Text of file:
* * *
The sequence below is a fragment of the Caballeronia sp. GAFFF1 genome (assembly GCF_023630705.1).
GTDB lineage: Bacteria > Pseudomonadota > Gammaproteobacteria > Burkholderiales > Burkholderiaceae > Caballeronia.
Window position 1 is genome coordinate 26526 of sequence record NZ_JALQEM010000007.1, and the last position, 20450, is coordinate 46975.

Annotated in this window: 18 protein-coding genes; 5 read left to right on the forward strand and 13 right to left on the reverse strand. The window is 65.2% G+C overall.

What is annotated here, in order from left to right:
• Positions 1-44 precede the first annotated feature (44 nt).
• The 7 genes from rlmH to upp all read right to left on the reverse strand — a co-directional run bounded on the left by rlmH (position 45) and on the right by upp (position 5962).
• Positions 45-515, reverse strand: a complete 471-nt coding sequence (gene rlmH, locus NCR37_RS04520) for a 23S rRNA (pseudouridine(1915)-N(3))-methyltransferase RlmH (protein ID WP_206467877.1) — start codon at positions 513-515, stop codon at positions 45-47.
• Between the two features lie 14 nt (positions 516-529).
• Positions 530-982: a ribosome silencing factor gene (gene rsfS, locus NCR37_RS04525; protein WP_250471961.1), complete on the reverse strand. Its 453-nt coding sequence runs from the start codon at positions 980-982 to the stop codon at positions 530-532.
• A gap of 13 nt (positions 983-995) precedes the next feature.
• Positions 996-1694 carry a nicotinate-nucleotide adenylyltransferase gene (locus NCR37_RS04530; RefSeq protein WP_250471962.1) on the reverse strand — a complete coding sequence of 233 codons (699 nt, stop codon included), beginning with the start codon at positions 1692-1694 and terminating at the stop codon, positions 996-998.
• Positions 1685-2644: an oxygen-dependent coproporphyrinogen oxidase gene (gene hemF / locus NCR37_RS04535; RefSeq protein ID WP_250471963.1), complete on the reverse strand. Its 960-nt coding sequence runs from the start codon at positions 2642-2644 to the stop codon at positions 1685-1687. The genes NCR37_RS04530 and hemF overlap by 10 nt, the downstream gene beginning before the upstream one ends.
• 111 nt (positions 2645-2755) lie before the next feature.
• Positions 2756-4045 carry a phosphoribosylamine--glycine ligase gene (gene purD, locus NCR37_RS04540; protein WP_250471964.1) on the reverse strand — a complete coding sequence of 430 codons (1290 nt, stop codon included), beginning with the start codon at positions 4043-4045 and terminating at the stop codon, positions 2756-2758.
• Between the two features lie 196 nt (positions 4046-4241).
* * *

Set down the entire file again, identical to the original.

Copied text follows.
The sequence below is a fragment of the Caballeronia sp. GAFFF1 genome (assembly GCF_023630705.1).
GTDB lineage: Bacteria > Pseudomonadota > Gammaproteobacteria > Burkholderiales > Burkholderiaceae > Caballeronia.
Window position 1 is genome coordinate 26526 of sequence record NZ_JALQEM010000007.1, and the last position, 20450, is coordinate 46975.

Annotated in this window: 18 protein-coding genes; 5 read left to right on the forward strand and 13 right to left on the reverse strand. The window is 65.2% G+C overall.

What is annotated here, in order from left to right:
• Positions 1-44 precede the first annotated feature (44 nt).
• The 7 genes from rlmH to upp all read right to left on the reverse strand — a co-directional run bounded on the left by rlmH (position 45) and on the right by upp (position 5962).
• Positions 45-515, reverse strand: a complete 471-nt coding sequence (gene rlmH, locus NCR37_RS04520) for a 23S rRNA (pseudouridine(1915)-N(3))-methyltransferase RlmH (protein ID WP_206467877.1) — start codon at positions 513-515, stop codon at positions 45-47.
• Between the two features lie 14 nt (positions 516-529).
• Positions 530-982: a ribosome silencing factor gene (gene rsfS, locus NCR37_RS04525; protein WP_250471961.1), complete on the reverse strand. Its 453-nt coding sequence runs from the start codon at positions 980-982 to the stop codon at positions 530-532.
• A gap of 13 nt (positions 983-995) precedes the next feature.
• Positions 996-1694 carry a nicotinate-nucleotide adenylyltransferase gene (locus NCR37_RS04530; RefSeq protein WP_250471962.1) on the reverse strand — a complete coding sequence of 233 codons (699 nt, stop codon included), beginning with the start codon at positions 1692-1694 and terminating at the stop codon, positions 996-998.
• Positions 1685-2644: an oxygen-dependent coproporphyrinogen oxidase gene (gene hemF / locus NCR37_RS04535; RefSeq protein ID WP_250471963.1), complete on the reverse strand. Its 960-nt coding sequence runs from the start codon at positions 2642-2644 to the stop codon at positions 1685-1687. The genes NCR37_RS04530 and hemF overlap by 10 nt, the downstream gene beginning before the upstream one ends.
• 111 nt (positions 2645-2755) lie before the next feature.
• Positions 2756-4045 carry a phosphoribosylamine--glycine ligase gene (gene purD, locus NCR37_RS04540; protein WP_250471964.1) on the reverse strand — a complete coding sequence of 430 codons (1290 nt, stop codon included), beginning with the start codon at positions 4043-4045 and terminating at the stop codon, positions 2756-2758.
• Between the two features lie 196 nt (positions 4046-4241).